While the fair weather fan may have a myriad of reasons for spending their money on their team, the fact remains that the aficionados devoted to understanding and exploring the intricacies of the sport are far outnumbered. Building a luxurious stadium will not bring more die hard fans to the games, but it will attract the fringe fans that can be lured by the spectacle of the event.



Successful businessmen target their goods or services to the largest market that can afford them. The greater the gross disposable income of the target market, the larger the expected financial windfall.

Despite winning roughly half of their games and but one playoff game over the last 17 years, the Cowboys are the most profitable franchise in the NFL. Financial success is obviously not strongly linked to victories on the playing field.

To the ardent fanatic, this almost seems incongruous. The emotional turmoil caused by the cyclical wins and losses eats away at the hope each diehard fan has that the team can overcome its malaise with each passing season.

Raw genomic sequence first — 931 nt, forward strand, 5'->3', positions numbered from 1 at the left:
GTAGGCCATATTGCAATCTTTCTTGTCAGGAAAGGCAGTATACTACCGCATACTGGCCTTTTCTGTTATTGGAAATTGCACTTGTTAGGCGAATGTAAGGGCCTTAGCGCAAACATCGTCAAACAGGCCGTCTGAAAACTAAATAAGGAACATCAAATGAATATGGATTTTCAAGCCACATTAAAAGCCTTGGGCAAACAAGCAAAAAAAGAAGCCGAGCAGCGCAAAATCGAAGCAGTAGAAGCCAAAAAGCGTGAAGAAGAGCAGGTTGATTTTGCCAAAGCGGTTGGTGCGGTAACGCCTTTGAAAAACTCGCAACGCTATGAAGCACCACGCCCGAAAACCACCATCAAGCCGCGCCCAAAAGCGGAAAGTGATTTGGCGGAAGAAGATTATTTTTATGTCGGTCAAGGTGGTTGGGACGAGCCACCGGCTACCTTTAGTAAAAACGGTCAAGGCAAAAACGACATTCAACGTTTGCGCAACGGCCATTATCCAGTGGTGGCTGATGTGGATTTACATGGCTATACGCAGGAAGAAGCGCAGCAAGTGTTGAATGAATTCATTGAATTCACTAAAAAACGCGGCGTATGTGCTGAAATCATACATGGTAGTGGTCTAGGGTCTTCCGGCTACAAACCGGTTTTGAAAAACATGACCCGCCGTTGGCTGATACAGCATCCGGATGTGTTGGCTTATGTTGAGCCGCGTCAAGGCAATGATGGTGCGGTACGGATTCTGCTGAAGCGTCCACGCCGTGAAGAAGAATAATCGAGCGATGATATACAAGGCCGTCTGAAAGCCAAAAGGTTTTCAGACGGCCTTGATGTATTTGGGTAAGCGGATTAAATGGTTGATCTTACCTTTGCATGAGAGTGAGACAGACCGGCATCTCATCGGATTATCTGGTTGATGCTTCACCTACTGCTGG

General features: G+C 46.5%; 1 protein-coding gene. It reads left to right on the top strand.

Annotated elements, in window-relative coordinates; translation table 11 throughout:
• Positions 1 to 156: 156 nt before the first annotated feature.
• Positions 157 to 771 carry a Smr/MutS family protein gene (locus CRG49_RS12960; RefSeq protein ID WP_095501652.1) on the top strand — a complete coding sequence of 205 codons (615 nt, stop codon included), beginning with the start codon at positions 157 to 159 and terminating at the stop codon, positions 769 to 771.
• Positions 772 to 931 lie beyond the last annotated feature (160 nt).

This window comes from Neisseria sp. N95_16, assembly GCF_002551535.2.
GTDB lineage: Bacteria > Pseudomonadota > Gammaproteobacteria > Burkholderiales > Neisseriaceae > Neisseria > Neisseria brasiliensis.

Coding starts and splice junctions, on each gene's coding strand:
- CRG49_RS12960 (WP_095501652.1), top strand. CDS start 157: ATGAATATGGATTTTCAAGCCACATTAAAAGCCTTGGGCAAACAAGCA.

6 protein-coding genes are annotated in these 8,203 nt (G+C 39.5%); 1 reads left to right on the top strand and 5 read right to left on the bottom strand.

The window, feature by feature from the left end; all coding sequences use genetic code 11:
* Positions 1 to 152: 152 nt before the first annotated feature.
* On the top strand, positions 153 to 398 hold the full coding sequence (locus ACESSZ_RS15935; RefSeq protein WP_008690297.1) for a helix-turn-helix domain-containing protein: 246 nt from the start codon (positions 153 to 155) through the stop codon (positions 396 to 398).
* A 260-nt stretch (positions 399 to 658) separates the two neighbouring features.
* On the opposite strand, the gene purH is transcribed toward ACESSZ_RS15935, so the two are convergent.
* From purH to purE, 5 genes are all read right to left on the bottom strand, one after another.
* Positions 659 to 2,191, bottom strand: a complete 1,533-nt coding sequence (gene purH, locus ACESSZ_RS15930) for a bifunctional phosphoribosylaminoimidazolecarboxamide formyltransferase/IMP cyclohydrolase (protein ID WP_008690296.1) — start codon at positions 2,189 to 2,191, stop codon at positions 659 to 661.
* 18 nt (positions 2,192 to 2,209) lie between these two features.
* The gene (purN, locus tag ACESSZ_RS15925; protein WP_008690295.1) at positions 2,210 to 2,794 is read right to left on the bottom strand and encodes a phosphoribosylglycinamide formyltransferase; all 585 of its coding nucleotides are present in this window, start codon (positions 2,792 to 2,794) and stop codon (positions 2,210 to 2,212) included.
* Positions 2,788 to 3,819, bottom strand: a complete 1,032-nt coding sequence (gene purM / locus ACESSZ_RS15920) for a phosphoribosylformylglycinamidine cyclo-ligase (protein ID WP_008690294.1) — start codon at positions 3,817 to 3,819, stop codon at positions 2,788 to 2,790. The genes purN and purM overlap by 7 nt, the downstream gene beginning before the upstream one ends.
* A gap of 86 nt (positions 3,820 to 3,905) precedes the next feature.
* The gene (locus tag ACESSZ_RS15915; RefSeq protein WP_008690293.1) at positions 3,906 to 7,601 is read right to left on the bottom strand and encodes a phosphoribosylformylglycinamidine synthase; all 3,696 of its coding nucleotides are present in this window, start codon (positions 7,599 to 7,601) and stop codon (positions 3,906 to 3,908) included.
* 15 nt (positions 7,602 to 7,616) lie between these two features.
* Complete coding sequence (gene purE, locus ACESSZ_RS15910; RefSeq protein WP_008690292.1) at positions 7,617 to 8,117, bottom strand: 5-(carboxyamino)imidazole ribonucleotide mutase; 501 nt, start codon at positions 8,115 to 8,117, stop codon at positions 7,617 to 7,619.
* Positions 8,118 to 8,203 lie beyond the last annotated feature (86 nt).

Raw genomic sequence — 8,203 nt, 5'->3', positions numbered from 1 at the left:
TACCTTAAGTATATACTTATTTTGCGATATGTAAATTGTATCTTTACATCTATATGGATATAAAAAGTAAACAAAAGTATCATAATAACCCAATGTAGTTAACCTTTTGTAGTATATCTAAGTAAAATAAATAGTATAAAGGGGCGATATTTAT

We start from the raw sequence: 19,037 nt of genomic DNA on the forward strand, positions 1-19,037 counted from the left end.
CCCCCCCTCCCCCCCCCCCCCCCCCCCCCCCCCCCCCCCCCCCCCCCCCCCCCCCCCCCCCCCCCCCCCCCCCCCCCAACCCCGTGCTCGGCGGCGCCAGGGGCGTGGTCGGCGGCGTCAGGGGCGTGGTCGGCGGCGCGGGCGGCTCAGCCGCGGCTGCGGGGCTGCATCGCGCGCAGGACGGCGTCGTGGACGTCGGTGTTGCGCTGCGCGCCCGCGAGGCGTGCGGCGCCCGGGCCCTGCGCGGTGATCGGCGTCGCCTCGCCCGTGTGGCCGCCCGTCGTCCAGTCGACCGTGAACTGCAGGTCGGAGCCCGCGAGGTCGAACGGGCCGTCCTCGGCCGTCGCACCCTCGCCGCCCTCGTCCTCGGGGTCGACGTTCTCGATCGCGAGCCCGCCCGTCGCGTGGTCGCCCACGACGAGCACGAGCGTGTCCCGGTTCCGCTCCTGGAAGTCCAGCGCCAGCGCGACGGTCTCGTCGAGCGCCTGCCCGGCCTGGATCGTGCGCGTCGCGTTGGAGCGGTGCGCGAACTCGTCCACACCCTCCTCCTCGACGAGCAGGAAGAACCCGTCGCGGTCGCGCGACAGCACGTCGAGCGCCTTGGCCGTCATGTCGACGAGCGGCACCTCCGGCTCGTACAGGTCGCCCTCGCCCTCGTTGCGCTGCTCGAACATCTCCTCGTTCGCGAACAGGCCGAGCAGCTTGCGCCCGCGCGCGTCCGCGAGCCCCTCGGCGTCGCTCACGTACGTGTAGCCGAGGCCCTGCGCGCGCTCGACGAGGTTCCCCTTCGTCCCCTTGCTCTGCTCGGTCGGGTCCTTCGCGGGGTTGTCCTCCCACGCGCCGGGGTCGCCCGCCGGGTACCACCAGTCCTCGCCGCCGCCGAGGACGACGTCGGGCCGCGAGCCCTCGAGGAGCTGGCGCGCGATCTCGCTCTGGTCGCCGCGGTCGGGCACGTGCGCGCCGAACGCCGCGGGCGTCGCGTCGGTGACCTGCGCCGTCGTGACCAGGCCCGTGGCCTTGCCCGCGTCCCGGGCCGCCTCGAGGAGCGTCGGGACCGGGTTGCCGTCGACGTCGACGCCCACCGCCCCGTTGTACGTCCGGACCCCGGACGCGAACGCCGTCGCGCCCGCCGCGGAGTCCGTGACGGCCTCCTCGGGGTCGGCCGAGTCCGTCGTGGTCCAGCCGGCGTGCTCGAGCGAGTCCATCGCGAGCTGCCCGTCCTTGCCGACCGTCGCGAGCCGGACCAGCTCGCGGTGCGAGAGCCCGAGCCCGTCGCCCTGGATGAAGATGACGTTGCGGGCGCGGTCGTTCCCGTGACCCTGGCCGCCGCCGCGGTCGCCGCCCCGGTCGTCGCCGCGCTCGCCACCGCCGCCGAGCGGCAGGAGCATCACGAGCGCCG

A fan in passing, however, suffers minimal emotional toll, and akin to a puppy, anticipates the coming season as "The season" where their team will either dominate throughout the 16 games, or catch fire at the right time to hoist the Lombardi trophy in early February. As discussed, this peripheral fan base is largely responsible for paying the NFL's enormous bill.

As an owner of an NFL franchise, it would be wise to provide enough hope to maintain the optimism of the casual fan. Driven by nothing more than hope for success, those fans will spend money in the stadium and pro shops as if entering a casino. Maintaining an illusion of progress serves to increase the spending frenzy.